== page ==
It is located in a former Abbey, with a grand Cathedral and large courtyard, made of ancient stone. The Cathedral is the first room we encountered. It is dim when one enters under the short ceiling, but soon the short ceiling ends and the enormity of the Cathedral can be seen under the dimly placed lights. The walls of the Cathedral are covered with murals done (much more recently than the Cathedral was built) in the 1930s by the painter Josep M. Cert, and depict great events in the history of Man. On the gothic ceilings are the remains of the original church frescoes, dating to the 16th century.
There were also exquisite, carved sculpture of a 16th century artist and his wife (their tomb) that were so detailed that gave off a creepy and cool vibe all at the same time. If you visit, take your time in the cathedral.
The museum continued through the stone courtyard, with ancient family headstones lining the walls, some dating back to the second century. The next gallery was full of medieval family crests, tools, weapons, armor, a massive jar to hold whale blubber, a model ship and many other interesting items.
The second floor was devoted to more recent times, which had many posters used in propaganda in the past century, as well as advertisements of products, betting tables, examples of how Basque lived, the fishermen and farmers, and seamstresses, all presented in a very logical and easy to follow way.
The top floor was the fine arts gallery, which had paintings from Basque artists as well as other artists, mainly from the 15th to 19th century, and some more recent ones as well. The scene painting was done by Elena Brockman de Llanos, an 18th century bourgeois woman that studied all over Europe and was able to study the anatomy of the human body, which was, at the time, prohibited for women to do. The painting below right is of Brockman painting, done by an unknown artist.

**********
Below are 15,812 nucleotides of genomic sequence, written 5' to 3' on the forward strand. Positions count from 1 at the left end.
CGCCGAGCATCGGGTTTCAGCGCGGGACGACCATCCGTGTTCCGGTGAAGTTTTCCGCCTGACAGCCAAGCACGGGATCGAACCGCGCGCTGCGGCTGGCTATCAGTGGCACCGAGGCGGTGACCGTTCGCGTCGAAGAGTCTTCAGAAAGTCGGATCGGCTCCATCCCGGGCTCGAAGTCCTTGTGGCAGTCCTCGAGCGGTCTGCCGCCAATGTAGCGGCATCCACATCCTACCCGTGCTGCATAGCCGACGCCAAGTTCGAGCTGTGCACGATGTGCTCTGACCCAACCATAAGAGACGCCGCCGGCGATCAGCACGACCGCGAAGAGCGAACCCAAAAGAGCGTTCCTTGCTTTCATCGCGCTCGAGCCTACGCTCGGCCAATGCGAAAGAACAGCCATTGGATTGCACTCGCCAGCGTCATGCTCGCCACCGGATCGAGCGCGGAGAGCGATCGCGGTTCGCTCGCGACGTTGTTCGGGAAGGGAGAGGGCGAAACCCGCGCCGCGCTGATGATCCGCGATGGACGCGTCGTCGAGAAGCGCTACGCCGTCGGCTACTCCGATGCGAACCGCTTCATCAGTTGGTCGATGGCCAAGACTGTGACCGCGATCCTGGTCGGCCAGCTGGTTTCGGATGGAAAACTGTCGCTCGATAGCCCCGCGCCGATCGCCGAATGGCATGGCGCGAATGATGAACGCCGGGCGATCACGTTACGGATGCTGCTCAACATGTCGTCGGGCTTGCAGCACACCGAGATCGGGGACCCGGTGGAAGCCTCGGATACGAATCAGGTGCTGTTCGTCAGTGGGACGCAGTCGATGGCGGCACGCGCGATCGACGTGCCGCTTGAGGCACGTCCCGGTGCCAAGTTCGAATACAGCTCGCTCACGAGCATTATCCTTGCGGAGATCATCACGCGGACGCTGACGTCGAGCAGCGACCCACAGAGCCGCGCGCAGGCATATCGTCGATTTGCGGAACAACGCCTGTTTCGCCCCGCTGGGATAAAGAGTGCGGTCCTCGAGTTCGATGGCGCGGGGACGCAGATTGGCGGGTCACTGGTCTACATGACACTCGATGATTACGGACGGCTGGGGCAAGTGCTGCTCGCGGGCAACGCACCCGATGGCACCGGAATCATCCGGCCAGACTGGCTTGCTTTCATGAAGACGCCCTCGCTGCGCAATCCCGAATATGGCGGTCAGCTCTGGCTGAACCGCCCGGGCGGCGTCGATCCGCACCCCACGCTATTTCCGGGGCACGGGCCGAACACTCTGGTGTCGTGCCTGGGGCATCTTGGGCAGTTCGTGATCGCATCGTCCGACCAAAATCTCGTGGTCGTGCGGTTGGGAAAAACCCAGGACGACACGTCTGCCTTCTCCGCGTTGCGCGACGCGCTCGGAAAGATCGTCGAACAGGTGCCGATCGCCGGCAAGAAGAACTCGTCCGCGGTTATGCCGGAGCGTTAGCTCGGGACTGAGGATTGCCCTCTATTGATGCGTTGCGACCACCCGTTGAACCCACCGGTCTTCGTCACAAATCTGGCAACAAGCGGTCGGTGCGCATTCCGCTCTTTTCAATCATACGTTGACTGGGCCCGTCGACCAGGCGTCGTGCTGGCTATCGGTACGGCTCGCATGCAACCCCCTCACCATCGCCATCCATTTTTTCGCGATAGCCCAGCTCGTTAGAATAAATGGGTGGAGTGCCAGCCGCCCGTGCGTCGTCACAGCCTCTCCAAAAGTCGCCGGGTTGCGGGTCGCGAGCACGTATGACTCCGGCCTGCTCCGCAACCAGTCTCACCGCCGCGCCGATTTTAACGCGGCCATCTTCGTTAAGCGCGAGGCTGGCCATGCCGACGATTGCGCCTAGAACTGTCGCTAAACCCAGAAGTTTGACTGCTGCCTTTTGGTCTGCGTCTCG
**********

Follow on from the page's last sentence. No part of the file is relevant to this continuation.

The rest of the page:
Our two other favorites are below; on the left is Ramón Zuriarrain’s “Retrato de pareja” and the right is José Villegas Cordero’s “Señorita sevillana.”
On the way out there is one more chance to check out the Cathedral, so of course we did. There are many translations in English, and entry per person was 6 Euros and was worth every penny.
If you look back to the picture of Museo San Telmo, you will notice a staircase to the right of the Museum, which leads up to the Baluarte de Mirador, an old, unused fortress that provides excellent views of the city below. So we climbed the steep-ish path, to the top of the fortress. We could see both major city beaches (the picture below is of Zurriola Beach, the Good Shepard of San Sebastian Cathedral (the far right steeple), church of St. Ignatius (far right steeple), the San Bizente eliza church, which is in the foreground (and faces the Museo San Telmo). If you zoom in, to the left of the Good Shepard steeple, you will see a white disc, and it looks like a spaceship. We would figure out what that was the next day.
Even under cloudy skies the city was impressive from such a height, and with only one other couple to share the view with, felt special all the same. We returned to the apartment where Jesse’ uncle cooked an excellent dinner, and we relaxed the rest of the evening, preparing for our jam packed next two days.